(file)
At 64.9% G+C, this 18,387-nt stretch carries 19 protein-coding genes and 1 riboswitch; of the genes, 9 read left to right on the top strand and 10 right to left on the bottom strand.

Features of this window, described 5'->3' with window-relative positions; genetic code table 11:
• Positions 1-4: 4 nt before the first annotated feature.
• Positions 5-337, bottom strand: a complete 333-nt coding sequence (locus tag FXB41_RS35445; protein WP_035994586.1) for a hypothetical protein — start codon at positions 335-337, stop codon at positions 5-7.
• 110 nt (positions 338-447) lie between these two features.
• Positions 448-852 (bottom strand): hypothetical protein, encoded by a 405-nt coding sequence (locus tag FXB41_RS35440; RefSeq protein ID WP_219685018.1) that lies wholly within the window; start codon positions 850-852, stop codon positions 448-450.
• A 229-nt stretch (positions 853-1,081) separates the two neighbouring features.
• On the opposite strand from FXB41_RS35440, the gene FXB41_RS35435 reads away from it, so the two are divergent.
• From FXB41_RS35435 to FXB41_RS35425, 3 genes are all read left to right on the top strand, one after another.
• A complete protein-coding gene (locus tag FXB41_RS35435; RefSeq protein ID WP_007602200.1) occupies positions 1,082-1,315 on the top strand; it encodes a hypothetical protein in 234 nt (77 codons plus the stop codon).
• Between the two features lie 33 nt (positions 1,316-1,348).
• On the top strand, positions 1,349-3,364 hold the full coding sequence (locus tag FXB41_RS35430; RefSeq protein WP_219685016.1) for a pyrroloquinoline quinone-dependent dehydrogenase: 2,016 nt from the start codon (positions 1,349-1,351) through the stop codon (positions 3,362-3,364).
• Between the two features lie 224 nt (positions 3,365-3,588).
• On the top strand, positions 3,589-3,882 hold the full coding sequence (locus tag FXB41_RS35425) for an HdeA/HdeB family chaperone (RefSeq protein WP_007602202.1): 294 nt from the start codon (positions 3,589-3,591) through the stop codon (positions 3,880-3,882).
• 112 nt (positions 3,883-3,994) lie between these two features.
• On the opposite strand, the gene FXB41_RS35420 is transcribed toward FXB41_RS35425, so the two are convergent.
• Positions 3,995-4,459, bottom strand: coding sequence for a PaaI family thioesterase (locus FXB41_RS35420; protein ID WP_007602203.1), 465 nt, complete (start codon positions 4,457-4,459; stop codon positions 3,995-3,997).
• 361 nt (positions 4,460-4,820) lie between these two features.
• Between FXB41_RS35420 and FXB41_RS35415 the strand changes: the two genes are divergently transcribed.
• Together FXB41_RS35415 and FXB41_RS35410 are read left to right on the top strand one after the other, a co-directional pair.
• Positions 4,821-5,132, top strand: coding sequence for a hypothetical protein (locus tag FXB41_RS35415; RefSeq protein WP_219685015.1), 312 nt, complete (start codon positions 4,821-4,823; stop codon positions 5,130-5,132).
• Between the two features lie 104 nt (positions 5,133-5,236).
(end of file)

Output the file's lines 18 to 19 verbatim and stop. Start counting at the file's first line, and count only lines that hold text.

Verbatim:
• 361 nt (positions 4,460-4,820) lie between these two features.
• Between FXB41_RS35420 and FXB41_RS35415 the strand changes: the two genes are divergently transcribed.